These conditions certainly didn’t make life easy in the early days of the last three Fed chairmen. Financial markets were stretched and vulnerable at these delicate moments of leadership transition. Investors had developed a sense of security in the incumbent Fed chairman and were uncertain as to how his successor would fare. The leadership transition at America’s central bank played on the "confidence factor" that always underpins financial markets. Going from the known to the unknown is invariably unsettling -- even under the best of circumstances. Unfortunately, the circumstance surrounding the last three Fed transitions were far from ideal.

Alas, that is very much the case today. Saddled with a record current account deficit, the US is more dependent than ever on the confidence of foreign investors to fund ongoing economic growth. When Greenspan hands over the reins to his successor in early 2006, the current account deficit will be at least 6.5% of GDP. That’s more than four times the average external shortfall of 1.5% that prevailed during the three most recent transition points -- 1978, 1979, and 1987. Moreover, in a post-Katrina, energy-shocked climate, there is good reason to expect additional reductions in personal and government saving in the months ahead -- actually, deeper dis-saving (deficits) on both counts. As a result, already-depressed national saving should move even lower, prompting further deterioration in America’s already massive current account deficit. In other words, America’s dependence on the "kindness of strangers" is likely to increase significantly at precisely the point of an historically-delicate transition to a new a new Fed chairman.

And that, I’m afraid, brings me to the most controversial point of all -- the selection process, itself. With the consent of the US Senate, the choice of selecting a new Fed chairman falls to the President. Generalizing on the basis of George W. Bush’s most recent senior appointments, I suspect the President will look for three key traits in a new Fed chairman -- familiarity, loyalty, and a pro-growth bias. This is not meant to be critical. It is a carefully determined observation based on the President’s record. In the case of a Fed Chairman, those criteria imply that President Bush will probably not select the next Paul Volcker -- a tough, independent policy maker who might be predisposed toward "tight money." While this is inconsistent with the President’s statement on this matter at a recent press conference, in the end, I still believe George W. Bush will opt for a trusted team player who shares the goals and objectives of his political agenda.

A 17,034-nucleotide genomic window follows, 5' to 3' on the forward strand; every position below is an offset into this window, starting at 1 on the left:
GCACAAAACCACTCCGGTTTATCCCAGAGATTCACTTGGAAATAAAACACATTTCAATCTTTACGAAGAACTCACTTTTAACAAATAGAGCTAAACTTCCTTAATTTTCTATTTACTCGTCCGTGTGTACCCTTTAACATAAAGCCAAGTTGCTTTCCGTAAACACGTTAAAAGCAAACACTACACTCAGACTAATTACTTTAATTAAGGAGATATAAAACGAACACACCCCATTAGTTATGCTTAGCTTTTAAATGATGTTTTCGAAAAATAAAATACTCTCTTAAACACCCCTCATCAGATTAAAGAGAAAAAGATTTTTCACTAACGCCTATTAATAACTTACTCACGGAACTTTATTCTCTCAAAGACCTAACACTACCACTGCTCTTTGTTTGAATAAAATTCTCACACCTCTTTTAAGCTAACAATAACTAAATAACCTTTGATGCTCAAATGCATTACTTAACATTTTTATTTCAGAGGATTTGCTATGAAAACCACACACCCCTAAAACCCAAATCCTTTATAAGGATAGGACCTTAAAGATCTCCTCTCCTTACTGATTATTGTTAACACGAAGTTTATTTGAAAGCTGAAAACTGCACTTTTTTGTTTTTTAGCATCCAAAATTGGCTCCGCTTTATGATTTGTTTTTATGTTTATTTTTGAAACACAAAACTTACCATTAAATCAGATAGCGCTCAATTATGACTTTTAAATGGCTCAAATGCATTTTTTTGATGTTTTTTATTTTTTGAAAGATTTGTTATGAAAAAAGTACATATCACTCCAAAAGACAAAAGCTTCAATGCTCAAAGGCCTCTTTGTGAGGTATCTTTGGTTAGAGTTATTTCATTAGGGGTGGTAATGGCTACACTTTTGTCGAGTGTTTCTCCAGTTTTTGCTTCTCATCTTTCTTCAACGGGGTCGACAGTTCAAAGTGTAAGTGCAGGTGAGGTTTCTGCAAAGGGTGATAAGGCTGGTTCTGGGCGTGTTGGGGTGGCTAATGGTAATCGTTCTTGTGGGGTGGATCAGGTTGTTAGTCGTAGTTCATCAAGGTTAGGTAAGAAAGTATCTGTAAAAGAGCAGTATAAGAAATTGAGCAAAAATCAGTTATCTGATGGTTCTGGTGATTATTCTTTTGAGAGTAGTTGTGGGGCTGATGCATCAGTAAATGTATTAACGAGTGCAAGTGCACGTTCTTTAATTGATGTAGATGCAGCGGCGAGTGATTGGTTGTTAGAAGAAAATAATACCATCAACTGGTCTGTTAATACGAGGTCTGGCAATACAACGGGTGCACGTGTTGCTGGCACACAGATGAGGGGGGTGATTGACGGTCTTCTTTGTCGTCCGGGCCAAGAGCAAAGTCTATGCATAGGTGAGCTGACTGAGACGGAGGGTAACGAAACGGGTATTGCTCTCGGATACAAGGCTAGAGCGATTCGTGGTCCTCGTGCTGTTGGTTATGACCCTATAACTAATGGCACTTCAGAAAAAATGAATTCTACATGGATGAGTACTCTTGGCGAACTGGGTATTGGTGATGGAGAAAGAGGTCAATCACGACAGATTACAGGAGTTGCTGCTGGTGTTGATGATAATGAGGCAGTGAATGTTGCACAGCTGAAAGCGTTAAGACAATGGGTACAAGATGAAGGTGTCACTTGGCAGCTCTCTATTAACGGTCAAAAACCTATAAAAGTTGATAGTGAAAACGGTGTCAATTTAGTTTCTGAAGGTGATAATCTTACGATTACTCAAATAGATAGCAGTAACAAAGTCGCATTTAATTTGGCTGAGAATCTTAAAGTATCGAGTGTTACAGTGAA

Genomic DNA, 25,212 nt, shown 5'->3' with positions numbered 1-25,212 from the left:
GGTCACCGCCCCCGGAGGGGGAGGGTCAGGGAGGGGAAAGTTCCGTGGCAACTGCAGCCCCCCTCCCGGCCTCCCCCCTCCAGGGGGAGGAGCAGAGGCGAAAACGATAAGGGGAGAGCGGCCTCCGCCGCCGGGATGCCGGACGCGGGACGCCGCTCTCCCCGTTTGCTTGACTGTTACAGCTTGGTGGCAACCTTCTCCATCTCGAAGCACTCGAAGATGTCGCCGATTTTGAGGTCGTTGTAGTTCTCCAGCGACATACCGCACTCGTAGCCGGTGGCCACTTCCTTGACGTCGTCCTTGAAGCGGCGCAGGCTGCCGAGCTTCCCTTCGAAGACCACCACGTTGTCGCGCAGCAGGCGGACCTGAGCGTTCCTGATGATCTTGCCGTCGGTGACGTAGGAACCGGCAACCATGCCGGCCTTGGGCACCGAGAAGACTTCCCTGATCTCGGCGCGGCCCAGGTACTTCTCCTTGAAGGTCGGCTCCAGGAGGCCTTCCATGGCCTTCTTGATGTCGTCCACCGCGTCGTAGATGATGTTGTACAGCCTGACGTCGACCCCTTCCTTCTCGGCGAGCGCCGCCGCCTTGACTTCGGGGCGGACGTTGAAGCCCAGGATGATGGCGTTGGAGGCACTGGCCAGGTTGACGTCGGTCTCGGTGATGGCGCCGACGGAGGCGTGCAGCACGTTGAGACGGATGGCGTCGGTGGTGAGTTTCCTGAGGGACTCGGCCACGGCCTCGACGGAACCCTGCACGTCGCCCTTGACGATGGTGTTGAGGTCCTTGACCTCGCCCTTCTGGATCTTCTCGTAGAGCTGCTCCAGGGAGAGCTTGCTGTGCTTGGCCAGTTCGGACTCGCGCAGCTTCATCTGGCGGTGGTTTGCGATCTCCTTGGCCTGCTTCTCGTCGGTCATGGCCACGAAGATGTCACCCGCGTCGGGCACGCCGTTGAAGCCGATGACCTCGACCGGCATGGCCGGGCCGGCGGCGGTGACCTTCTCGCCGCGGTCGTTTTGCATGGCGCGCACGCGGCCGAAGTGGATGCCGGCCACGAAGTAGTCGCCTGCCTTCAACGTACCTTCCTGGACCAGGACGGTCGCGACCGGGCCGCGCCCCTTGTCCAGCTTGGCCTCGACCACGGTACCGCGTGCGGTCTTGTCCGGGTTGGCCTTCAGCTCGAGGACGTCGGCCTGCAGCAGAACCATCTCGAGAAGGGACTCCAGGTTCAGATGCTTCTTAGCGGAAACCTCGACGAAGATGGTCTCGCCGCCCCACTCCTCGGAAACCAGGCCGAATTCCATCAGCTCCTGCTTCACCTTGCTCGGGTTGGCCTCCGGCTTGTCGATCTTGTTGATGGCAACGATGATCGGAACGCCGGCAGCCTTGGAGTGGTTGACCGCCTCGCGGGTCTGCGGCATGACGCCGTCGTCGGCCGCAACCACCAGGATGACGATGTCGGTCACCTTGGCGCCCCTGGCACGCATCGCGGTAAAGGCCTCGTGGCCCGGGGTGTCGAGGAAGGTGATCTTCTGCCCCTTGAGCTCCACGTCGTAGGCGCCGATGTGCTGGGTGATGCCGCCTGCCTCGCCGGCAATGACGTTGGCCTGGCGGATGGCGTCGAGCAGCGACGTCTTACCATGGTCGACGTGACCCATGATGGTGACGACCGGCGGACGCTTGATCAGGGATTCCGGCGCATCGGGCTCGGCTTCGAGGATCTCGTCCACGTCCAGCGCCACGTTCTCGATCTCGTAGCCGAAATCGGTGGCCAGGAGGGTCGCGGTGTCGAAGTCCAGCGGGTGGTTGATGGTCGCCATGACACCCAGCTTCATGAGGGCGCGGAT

This could well pose a serious problem for US financial markets. With America’s external financing critically dependent on the foreign confidence factor, any doubts over central bank independence will not go over well. That’s especially the case for a US economy beset with record imbalances, a potential inflation scare, and bubble-like conditions in asset markets. Foreign investors have been extraordinarily generous in the terms they have offered for funding America’s external deficit. In part, that generosity may reflect the "Greenspan factor" -- the confidence that investors have in Alan Greenspan’s adroit management of periodic international financial crises. With the Greenspan factor about to be taken out of the confidence equation, any fears of an "easy money" Fed could well prompt foreign investors to exact concessions in those financing terms in the form of a weaker dollar and higher real interest rates.

As I look to January 31, 2006, those are precisely the risks I see in the immediate phase of the post-Greenspan era. The rocky financial market history of recent Fed chairmen transitions is a warning, in and of itself. America’s heightened vulnerability to the foreign confidence factor amplifies those risks. And President Bush’s appointment record points to a candidate who could seriously compound the perception problem. This is potentially a very tough combination. It leads me to believe that the curse of the Fed transition is about to strike again.